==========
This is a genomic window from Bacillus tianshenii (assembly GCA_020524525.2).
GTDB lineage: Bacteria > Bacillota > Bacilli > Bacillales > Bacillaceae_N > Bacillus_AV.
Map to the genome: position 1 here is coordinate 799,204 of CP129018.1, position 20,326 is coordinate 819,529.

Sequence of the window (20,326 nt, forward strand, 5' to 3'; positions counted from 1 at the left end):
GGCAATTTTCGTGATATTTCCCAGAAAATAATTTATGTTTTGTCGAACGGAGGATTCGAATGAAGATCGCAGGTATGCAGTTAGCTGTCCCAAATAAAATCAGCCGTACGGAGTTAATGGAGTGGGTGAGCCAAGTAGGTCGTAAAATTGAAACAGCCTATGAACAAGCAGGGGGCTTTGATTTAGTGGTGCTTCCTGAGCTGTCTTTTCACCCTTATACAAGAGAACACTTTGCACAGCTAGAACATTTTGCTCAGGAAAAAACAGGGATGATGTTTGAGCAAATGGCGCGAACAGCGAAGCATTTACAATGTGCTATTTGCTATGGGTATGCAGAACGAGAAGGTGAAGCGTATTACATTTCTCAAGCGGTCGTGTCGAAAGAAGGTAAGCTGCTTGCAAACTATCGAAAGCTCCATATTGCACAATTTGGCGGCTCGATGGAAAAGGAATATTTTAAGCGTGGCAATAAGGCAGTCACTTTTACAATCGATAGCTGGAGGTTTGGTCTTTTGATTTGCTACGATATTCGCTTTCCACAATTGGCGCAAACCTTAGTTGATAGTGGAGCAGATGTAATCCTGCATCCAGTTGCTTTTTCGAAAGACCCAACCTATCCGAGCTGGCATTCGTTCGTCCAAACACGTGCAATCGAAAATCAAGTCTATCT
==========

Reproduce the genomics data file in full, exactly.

This is a genomic window from Bacillus tianshenii (assembly GCA_020524525.2).
GTDB lineage: Bacteria > Bacillota > Bacilli > Bacillales > Bacillaceae_N > Bacillus_AV.
Map to the genome: position 1 here is coordinate 799,204 of CP129018.1, position 20,326 is coordinate 819,529.

Sequence of the window (20,326 nt, forward strand, 5' to 3'; positions counted from 1 at the left end):
GGCAATTTTCGTGATATTTCCCAGAAAATAATTTATGTTTTGTCGAACGGAGGATTCGAATGAAGATCGCAGGTATGCAGTTAGCTGTCCCAAATAAAATCAGCCGTACGGAGTTAATGGAGTGGGTGAGCCAAGTAGGTCGTAAAATTGAAACAGCCTATGAACAAGCAGGGGGCTTTGATTTAGTGGTGCTTCCTGAGCTGTCTTTTCACCCTTATACAAGAGAACACTTTGCACAGCTAGAACATTTTGCTCAGGAAAAAACAGGGATGATGTTTGAGCAAATGGCGCGAACAGCGAAGCATTTACAATGTGCTATTTGCTATGGGTATGCAGAACGAGAAGGTGAAGCGTATTACATTTCTCAAGCGGTCGTGTCGAAAGAAGGTAAGCTGCTTGCAAACTATCGAAAGCTCCATATTGCACAATTTGGCGGCTCGATGGAAAAGGAATATTTTAAGCGTGGCAATAAGGCAGTCACTTTTACAATCGATAGCTGGAGGTTTGGTCTTTTGATTTGCTACGATATTCGCTTTCCACAATTGGCGCAAACCTTAGTTGATAGTGGAGCAGATGTAATCCTGCATCCAGTTGCTTTTTCGAAAGACCCAACCTATCCGAGCTGGCATTCGTTCGTCCAAACACGTGCAATCGAAAATCAAGTCTATCT